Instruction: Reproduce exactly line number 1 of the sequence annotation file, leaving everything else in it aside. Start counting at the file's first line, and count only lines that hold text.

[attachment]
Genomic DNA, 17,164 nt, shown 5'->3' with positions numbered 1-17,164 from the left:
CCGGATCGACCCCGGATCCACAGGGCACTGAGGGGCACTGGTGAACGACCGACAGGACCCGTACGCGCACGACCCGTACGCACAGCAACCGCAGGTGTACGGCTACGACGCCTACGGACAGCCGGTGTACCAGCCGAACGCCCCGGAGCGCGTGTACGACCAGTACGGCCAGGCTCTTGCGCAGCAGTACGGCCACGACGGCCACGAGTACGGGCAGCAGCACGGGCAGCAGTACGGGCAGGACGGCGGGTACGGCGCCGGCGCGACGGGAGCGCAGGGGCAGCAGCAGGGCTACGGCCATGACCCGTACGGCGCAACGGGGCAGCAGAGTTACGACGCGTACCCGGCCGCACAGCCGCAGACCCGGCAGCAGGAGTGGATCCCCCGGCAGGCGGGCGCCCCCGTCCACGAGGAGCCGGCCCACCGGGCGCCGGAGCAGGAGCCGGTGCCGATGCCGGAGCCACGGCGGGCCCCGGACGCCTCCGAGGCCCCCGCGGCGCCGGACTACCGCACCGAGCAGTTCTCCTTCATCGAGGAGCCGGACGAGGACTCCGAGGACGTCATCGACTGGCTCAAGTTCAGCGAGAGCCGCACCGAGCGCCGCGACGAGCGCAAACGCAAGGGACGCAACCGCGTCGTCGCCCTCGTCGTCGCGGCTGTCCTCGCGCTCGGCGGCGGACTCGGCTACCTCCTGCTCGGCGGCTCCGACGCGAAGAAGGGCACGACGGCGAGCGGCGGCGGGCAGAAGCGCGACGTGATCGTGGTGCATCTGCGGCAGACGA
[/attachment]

Genomic DNA, 17,164 nt, shown 5'->3' with positions numbered 1-17,164 from the left: